There was a track listing - yes, and there was my track (I’d Go The) Whole Wide World with my name in brackets next to it - track number two on the first side, so that was good. And there was an inner sleeve with a list of musicians credits. Michael Nesmith wasn’t on it and that was a minor disappointment because I was a fan of the First National Band - and wasn’t he the one of the four who could really play? But the producer was Roger Bechirian and I really liked him - he did The Jesus Of Cool and Nick The Knife with Nick Lowe, and Jumpin’ In The Night by the Flamin’ Groovies, and got that big drum sound - so this was very good sign indeed. I noticed that one of the songs was written by the songwriting team Fairweather Page with whom I had briefly come into collision when Stiff Records decided that as I had no talent or ability for writing tunes they were putting that chore in the hands of industry professionals. It hadn’t gone well. So that wobbled me a bit.

I put the record on and it was ok. It was great in fact, hearing the unmistakeable voice of Micky Dolenz singing my words, my tune, with that great big beat behind it. I was almost lifted out of the swampy waters of depression in which I was slowly drowning.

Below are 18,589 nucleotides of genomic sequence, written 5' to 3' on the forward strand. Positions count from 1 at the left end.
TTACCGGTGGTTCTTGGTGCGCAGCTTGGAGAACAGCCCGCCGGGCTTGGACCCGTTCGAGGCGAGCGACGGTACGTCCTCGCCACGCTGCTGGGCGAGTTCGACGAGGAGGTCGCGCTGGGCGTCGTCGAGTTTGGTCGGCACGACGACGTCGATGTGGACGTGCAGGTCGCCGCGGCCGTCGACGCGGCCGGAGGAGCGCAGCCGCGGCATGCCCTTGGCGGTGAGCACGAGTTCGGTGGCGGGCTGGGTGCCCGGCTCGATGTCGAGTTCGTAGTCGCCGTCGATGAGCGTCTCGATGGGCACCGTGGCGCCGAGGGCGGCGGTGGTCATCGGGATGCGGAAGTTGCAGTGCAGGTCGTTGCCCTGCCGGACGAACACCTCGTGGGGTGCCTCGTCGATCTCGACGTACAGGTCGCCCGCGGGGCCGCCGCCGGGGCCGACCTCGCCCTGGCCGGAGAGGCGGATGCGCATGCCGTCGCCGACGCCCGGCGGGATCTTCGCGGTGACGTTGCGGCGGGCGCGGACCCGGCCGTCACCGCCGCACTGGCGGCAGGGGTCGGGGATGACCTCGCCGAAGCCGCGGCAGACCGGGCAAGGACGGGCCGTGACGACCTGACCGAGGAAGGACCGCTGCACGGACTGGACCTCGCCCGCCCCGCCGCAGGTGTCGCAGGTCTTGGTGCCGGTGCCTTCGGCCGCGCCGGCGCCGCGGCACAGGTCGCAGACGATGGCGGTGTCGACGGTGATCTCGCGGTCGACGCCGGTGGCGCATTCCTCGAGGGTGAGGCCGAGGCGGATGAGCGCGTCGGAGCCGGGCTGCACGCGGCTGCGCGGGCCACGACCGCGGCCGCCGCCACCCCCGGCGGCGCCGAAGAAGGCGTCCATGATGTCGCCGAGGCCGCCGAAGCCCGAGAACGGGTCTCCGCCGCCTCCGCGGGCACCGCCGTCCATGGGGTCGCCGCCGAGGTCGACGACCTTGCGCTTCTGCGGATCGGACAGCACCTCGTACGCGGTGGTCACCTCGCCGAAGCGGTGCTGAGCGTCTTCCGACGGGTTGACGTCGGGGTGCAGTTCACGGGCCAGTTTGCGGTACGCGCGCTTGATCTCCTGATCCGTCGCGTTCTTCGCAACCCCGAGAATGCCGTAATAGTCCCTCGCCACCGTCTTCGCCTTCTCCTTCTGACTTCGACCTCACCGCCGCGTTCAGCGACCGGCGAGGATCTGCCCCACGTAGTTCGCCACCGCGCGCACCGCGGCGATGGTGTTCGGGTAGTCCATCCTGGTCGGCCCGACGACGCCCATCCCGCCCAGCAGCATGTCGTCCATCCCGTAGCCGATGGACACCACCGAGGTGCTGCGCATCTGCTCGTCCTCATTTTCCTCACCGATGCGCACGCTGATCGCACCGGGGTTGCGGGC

The album wasn’t particularly well received - it wasn’t one of their best - but I seem to remember they came over and played at Wembley Stadium. I didn’t go, I cracked up instead and spent some time in a psychiatric hospital.

People told me that it was really good for my career that the Monkees had covered one of my songs but I never capitalised on it. By the time I was out of hospital and in what you might call circulation again, any heat that may have been generated had died down. I wouldn’t have known how to capitalise anyway, but I’ve always been immensely proud that the Monkees have recorded one of my songs.